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Achieving a New Level for Data Storage and Cloud Fluidity

NVMe is the future for how the datacenter will grow. I was fortunate to participate in a presentation with Dr. J. Metz, which I wrote about here. In it, we discussed the protocols required by this new aggregate platform, and the values that advanced technologies built on NVMe will bring to the datacenter.

Pure Storage has accomplished some very interesting things in its relatively short history. Their FlashArray//X, as of 2018, is an all-NVMe portfolio of arrays, that works as a high-speed block device with minimal latency.

The Road to RoCE

Pure Storage’s FlashBlade does similar things with the ability to add storage on a blade methodology, which also increases the CPU functionality with each blade added. The file and object based FlashBlade coupled with FlashArray gives users the ability to store block, object or file-based data with ease and efficiency.

Understanding that users need to continuously improve their data center infrastructure as application and data needs increase, Pure Storage became the first well-known storage vendor to incorporate NVMe Over Fabrics with RDMA over Converged Ethernet (NVMe-oF/RoCE). They’ve done this in addition to providing leading enterprise data features included in their Purity Operating Environment, such as always-on deduplication, compression, encryption, snapshots and replication.

Dealing with DAS

Pure Storage has turned their attention to innovation that tackles Direct Attached Storage (DAS) architectures. Most recently in the data center, DAS has been used for things like scale-out, cloud-native databases. The disk or even flash storage is sitting in the server and not connected via some fabric. This has given the benefit of speed for the database, but also brought along distinct problems, particularly in terms of scale, efficiency and management complexity. As the size of the database grew, we knew how to grow the compute layers – simply add new servers. However, as storage needs grew, we found it difficult to grow the storage. There were only so many disks we could add to the environment without adding more compute, leading to stranded resources. This also causes fragmentation of the database. As a result, we were forced to use either SAN or NAS to grow the databases. This brought storage fabrics into the equation. Storage fabrics, however, add the additional problem of throughput. Suddenly, the performance of the database dropped as the separation of compute and storage added significant latency in the infrastructure. Companies were forced to increase the speed of the disk, the fabric, and even the compute to keep up with the performance previously held by the DAS model. This tradeoff has been a key problem since the data center and larger databases clashed.

In an effort to ameliorate this, Pure Storage has arrived at the concept of DirectFlash. DirectFlash leverages the power of NVMe SSDs and NVMe-oF by creating a solution that allows for significant IO required as well as much greater fabric throughput. DirectFlash Fabric provides the lower latency required between the server side and storage array to solve the performance and scalability issues of today’s larger and more high-velocity application needs. Additionally, NVMe-oF provides increased CPU utilization with RDMA offload (tested by Pure up to 25% improvement), resulting in either greater compute availability to applications, or a reduced number of servers required, as illustrated in the example below.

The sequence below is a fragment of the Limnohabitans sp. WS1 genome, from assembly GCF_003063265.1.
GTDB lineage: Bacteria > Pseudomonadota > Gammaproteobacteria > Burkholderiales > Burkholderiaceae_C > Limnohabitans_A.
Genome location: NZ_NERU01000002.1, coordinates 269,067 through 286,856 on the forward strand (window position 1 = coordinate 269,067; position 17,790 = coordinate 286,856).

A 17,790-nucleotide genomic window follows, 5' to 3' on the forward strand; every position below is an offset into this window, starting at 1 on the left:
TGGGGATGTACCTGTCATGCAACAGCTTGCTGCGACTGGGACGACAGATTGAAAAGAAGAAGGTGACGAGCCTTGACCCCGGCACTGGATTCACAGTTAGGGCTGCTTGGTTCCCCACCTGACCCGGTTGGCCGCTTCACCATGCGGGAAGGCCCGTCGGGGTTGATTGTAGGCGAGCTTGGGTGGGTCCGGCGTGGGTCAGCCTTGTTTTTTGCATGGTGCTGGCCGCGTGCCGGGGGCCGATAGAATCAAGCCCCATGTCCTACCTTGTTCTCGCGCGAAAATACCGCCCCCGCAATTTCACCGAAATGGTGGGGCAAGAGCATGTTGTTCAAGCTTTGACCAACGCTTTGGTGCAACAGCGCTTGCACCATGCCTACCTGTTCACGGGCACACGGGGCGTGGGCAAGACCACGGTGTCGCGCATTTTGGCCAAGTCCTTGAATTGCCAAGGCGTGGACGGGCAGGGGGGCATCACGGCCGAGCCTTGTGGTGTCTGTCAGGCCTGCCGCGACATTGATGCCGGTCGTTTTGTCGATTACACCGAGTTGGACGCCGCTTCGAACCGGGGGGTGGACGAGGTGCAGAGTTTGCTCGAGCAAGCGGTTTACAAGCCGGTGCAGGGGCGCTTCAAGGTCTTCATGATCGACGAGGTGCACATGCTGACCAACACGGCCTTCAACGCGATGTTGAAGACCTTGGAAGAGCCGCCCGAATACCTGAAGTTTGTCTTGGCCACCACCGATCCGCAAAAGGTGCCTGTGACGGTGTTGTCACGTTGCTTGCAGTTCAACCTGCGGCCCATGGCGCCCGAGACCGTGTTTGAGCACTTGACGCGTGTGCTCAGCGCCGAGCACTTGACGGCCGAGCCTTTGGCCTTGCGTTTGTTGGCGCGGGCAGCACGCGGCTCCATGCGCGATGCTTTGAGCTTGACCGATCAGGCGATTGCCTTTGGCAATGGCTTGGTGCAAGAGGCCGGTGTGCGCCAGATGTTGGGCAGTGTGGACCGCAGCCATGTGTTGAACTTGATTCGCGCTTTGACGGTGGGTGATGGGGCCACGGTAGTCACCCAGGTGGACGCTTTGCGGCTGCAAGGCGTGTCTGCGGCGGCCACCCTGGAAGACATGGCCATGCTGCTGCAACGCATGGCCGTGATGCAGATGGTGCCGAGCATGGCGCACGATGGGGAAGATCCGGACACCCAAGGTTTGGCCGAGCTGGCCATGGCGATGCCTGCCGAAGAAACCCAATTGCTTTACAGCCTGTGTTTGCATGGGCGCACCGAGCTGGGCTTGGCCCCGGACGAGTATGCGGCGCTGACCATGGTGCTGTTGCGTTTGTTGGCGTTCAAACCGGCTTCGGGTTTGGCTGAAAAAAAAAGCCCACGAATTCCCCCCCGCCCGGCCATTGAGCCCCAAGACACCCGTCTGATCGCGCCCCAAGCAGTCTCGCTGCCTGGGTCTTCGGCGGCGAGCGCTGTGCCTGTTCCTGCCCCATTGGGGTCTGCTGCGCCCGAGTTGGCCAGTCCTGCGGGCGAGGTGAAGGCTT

Reference architectures have been tested that show just how efficient and scalable this solution can be. Cisco UCS blade servers augmented by Pure Storage FlashArray with DirectFlash Fabric allow for pre-packaged end-to-end NVMe converged infrastructure for web-scale and cloud-native applications that can be grown incrementally as workloads increase. This helps alleviate concerns from the above examples of CPU and storage capacity growing at wildly differing rates depending on your application.

Pure Storage Paves the Way with NVMe

The adoption of NVMe flash allows for far greater densities of storage per array, with storage not being hindered in the pursuit of scale. And the greater scalability of NVMe-oF allows users to grow that connectivity without worrying about the concerns of a fiber infrastructure or the packet limitation inherent in Ethernet. Truly, we’re embarking on a wonderful solution set for the requirements of enterprise as well as web-scale databases and data performance, with the scalability requisite for the future. Pure Storage is leading the way when it comes to solving storage problems across the board and helping us usher in the future of storage with NVMe.

About the author

Matt Leib

Long time engineer and presales architect specializing in Storage, VIrtualization and Orchestrations in the cloud.

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